Look for that overlap! Whenever possible, look for opportunities to work on stuff that is relevant to multiple games. If you spend an hour on +R netplay where you are focusing on anti-airs and movement, you’ll be able to keep working on that in Rev2 tomorrow. If you’re focusing on labbing some matchup-specific tech, you don’t get quite as much crossover. This is especially important since you’re still pretty new in your fighting game journey, so you want to make that time count.
Connect to other people. Find Discords that you like for the games you’re playing; if you can’t find any you like, start your own and invite people who you play with to join it. It’s easier to make the time to play fighting games when you like the people you play with, and talking with people about fighting games is really important for growing your perspective as a player. Whenever I read other people talking about a game that I’m play, I’m basically learning more about the game without having to do anything besides reading, which is really efficient.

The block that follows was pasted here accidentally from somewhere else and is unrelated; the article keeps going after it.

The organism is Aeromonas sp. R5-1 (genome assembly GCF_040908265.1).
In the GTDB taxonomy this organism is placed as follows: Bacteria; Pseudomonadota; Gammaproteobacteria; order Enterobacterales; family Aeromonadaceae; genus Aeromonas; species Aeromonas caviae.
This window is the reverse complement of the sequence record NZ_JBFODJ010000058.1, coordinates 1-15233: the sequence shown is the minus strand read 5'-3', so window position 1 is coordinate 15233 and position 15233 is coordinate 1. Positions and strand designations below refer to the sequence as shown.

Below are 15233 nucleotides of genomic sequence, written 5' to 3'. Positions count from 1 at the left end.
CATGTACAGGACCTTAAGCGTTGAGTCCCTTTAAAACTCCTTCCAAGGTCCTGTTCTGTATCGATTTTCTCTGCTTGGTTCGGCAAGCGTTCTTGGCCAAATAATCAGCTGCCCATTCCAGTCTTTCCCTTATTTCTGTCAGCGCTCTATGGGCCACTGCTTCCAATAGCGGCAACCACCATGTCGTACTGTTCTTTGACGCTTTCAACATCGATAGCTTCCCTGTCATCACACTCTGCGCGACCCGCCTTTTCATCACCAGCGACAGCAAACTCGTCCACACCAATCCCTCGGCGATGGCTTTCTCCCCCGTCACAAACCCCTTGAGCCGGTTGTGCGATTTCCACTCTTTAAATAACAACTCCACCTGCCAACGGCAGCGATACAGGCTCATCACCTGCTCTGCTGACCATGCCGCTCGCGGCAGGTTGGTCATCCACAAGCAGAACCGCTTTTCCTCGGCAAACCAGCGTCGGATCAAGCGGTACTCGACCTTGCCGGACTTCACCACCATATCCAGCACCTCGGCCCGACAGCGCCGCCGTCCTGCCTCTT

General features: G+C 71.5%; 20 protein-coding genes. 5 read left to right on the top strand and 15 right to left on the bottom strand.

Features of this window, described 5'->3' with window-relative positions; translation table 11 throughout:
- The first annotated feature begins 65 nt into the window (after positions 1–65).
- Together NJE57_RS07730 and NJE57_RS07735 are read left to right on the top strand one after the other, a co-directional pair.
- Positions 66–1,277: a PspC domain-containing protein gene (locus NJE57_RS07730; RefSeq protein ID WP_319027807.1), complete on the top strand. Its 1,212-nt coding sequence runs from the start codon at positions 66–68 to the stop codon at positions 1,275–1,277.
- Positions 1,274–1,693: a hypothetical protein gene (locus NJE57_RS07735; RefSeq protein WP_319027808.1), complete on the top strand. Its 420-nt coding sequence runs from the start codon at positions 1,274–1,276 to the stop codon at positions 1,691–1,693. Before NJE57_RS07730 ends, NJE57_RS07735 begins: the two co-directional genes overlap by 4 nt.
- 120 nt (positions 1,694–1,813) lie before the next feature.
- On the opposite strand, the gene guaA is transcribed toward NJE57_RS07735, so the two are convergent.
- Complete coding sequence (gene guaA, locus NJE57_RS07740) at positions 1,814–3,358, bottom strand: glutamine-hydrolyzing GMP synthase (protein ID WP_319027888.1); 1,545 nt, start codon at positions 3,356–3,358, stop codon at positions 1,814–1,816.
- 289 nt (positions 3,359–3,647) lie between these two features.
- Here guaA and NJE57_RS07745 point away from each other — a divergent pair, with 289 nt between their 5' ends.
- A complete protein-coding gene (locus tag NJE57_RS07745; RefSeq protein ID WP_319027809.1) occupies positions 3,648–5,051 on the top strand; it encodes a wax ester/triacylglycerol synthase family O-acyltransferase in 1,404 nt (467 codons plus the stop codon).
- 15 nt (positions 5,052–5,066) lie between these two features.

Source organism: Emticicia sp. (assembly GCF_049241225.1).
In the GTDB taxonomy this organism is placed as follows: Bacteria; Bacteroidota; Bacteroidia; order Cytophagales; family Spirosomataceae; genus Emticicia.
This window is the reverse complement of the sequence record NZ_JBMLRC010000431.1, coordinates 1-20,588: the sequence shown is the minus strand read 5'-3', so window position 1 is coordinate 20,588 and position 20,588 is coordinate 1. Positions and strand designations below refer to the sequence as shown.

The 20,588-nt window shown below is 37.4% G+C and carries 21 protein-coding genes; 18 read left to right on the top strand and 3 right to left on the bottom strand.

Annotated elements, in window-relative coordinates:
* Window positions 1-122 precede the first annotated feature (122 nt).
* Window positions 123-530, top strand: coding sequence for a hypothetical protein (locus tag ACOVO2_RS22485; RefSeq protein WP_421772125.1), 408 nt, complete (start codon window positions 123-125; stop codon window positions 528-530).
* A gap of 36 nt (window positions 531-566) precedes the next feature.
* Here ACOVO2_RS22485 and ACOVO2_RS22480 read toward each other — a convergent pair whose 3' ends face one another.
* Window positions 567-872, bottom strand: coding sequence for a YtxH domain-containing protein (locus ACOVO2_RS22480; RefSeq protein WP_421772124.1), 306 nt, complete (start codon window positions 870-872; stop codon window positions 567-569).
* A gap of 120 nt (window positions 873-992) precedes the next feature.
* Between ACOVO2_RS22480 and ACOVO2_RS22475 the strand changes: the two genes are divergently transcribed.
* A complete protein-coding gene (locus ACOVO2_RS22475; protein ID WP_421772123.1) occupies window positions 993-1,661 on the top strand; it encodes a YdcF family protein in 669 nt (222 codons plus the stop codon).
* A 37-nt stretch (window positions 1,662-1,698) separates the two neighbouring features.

Don’t be afraid to experiment across games. If you come across something that works in game A, don’t hesitate to see if you can find a way to apply that to game B! Even if it’s not optimal and a game specialist would never tell you to do it, give it a shot. Most fighting game players who have been through multiple generations of competitive FGs are very creative in how they recycle stuff from one game into others, and over time you’ll find that this is how you grow and develop your own personal fighting game style.